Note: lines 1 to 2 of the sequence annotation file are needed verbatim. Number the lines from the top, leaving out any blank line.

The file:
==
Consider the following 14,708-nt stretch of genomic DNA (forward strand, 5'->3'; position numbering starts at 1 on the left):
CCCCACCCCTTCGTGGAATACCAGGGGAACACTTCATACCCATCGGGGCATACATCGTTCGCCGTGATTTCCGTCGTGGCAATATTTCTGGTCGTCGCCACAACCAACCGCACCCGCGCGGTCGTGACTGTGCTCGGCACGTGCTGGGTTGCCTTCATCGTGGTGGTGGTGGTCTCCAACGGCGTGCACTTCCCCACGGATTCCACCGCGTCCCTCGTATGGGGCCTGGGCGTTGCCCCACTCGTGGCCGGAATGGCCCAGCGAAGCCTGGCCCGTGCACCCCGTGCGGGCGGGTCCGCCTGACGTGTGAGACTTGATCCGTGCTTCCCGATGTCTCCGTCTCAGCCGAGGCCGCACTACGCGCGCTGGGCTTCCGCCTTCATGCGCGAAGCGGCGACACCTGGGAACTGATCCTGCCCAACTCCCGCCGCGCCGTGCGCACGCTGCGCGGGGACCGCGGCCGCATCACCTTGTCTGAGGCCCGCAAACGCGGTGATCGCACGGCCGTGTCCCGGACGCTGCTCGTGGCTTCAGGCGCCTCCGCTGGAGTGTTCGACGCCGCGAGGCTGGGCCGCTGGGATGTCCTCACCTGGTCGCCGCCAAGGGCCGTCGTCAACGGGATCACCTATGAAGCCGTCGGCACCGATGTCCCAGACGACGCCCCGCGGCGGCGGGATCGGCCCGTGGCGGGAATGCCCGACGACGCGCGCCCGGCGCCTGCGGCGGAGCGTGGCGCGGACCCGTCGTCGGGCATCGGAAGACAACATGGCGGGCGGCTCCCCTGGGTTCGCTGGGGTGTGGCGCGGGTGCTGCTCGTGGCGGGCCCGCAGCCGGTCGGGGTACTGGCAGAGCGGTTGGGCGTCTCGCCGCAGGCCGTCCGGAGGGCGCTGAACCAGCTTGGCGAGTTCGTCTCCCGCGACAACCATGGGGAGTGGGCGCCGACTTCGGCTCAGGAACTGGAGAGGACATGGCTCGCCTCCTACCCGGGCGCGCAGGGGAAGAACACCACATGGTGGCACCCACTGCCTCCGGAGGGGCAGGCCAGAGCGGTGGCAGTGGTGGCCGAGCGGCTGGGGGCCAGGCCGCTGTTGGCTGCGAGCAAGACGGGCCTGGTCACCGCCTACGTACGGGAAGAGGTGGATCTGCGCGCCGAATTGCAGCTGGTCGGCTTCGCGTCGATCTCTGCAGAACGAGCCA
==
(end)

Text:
Consider the following 14,708-nt stretch of genomic DNA (forward strand, 5'->3'; position numbering starts at 1 on the left):
CCCCACCCCTTCGTGGAATACCAGGGGAACACTTCATACCCATCGGGGCATACATCGTTCGCCGTGATTTCCGTCGTGGCAATATTTCTGGTCGTCGCCACAACCAACCGCACCCGCGCGGTCGTGACTGTGCTCGGCACGTGCTGGGTTGCCTTCATCGTGGTGGTGGTGGTCTCCAACGGCGTGCACTTCCCCACGGATTCCACCGCGTCCCTCGTATGGGGCCTGGGCGTTGCCCCACTCGTGGCCGGAATGGCCCAGCGAAGCCTGGCCCGTGCACCCCGTGCGGGCGGGTCCGCCTGACGTGTGAGACTTGATCCGTGCTTCCCGATGTCTCCGTCTCAGCCGAGGCCGCACTACGCGCGCTGGGCTTCCGCCTTCATGCGCGAAGCGGCGACACCTGGGAACTGATCCTGCCCAACTCCCGCCGCGCCGTGCGCACGCTGCGCGGGGACCGCGGCCGCATCACCTTGTCTGAGGCCCGCAAACGCGGTGATCGCACGGCCGTGTCCCGGACGCTGCTCGTGGCTTCAGGCGCCTCCGCTGGAGTGTTCGACGCCGCGAGGCTGGGCCGCTGGGATGTCCTCACCTGGTCGCCGCCAAGGGCCGTCGTCAACGGGATCACCTATGAAGCCGTCGGCACCGATGTCCCAGACGACGCCCCGCGGCGGCGGGATCGGCCCGTGGCGGGAATGCCCGACGACGCGCGCCCGGCGCCTGCGGCGGAGCGTGGCGCGGACCCGTCGTCGGGCATCGGAAGACAACATGGCGGGCGGCTCCCCTGGGTTCGCTGGGGTGTGGCGCGGGTGCTGCTCGTGGCGGGCCCGCAGCCGGTCGGGGTACTGGCAGAGCGGTTGGGCGTCTCGCCGCAGGCCGTCCGGAGGGCGCTGAACCAGCTTGGCGAGTTCGTCTCCCGCGACAACCATGGGGAGTGGGCGCCGACTTCGGCTCAGGAACTGGAGAGGACATGGCTCGCCTCCTACCCGGGCGCGCAGGGGAAGAACACCACATGGTGGCACCCACTGCCTCCGGAGGGGCAGGCCAGAGCGGTGGCAGTGGTGGCCGAGCGGCTGGGGGCCAGGCCGCTGTTGGCTGCGAGCAAGACGGGCCTGGTCACCGCCTACGTACGGGAAGAGGTGGATCTGCGCGCCGAATTGCAGCTGGTCGGCTTCGCGTCGATCTCTGCAGAACGAGCCA